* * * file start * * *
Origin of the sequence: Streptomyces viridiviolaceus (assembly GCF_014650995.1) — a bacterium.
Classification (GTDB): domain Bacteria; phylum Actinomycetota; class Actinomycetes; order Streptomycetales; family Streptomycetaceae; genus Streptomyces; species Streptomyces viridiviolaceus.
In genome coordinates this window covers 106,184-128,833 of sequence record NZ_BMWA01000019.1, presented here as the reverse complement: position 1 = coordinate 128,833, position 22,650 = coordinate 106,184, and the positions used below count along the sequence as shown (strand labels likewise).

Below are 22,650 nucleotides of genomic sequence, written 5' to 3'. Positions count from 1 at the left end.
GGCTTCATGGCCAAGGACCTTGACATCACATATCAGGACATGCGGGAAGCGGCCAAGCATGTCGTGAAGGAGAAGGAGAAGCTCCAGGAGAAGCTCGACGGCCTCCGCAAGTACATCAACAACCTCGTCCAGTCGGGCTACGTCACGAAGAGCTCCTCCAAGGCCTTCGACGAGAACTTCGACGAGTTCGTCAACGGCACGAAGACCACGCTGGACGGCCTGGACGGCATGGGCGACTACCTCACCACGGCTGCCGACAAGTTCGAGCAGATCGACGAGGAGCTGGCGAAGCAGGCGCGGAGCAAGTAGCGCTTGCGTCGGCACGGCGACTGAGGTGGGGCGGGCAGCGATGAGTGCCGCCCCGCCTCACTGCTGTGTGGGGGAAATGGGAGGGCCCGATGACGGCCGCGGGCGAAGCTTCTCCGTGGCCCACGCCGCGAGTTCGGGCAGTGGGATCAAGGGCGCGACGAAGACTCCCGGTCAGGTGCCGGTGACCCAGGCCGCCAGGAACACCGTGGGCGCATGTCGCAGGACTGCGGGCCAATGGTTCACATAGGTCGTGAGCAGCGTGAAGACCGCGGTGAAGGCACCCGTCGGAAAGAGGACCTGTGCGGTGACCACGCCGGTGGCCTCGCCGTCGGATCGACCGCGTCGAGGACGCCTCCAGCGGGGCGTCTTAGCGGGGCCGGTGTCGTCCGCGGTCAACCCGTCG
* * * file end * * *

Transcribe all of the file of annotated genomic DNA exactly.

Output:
Origin of the sequence: Streptomyces viridiviolaceus (assembly GCF_014650995.1) — a bacterium.
Classification (GTDB): domain Bacteria; phylum Actinomycetota; class Actinomycetes; order Streptomycetales; family Streptomycetaceae; genus Streptomyces; species Streptomyces viridiviolaceus.
In genome coordinates this window covers 106,184-128,833 of sequence record NZ_BMWA01000019.1, presented here as the reverse complement: position 1 = coordinate 128,833, position 22,650 = coordinate 106,184, and the positions used below count along the sequence as shown (strand labels likewise).

Below are 22,650 nucleotides of genomic sequence, written 5' to 3'. Positions count from 1 at the left end.
GGCTTCATGGCCAAGGACCTTGACATCACATATCAGGACATGCGGGAAGCGGCCAAGCATGTCGTGAAGGAGAAGGAGAAGCTCCAGGAGAAGCTCGACGGCCTCCGCAAGTACATCAACAACCTCGTCCAGTCGGGCTACGTCACGAAGAGCTCCTCCAAGGCCTTCGACGAGAACTTCGACGAGTTCGTCAACGGCACGAAGACCACGCTGGACGGCCTGGACGGCATGGGCGACTACCTCACCACGGCTGCCGACAAGTTCGAGCAGATCGACGAGGAGCTGGCGAAGCAGGCGCGGAGCAAGTAGCGCTTGCGTCGGCACGGCGACTGAGGTGGGGCGGGCAGCGATGAGTGCCGCCCCGCCTCACTGCTGTGTGGGGGAAATGGGAGGGCCCGATGACGGCCGCGGGCGAAGCTTCTCCGTGGCCCACGCCGCGAGTTCGGGCAGTGGGATCAAGGGCGCGACGAAGACTCCCGGTCAGGTGCCGGTGACCCAGGCCGCCAGGAACACCGTGGGCGCATGTCGCAGGACTGCGGGCCAATGGTTCACATAGGTCGTGAGCAGCGTGAAGACCGCGGTGAAGGCACCCGTCGGAAAGAGGACCTGTGCGGTGACCACGCCGGTGGCCTCGCCGTCGGATCGACCGCGTCGAGGACGCCTCCAGCGGGGCGTCTTAGCGGGGCCGGTGTCGTCCGCGGTCAACCCGTCG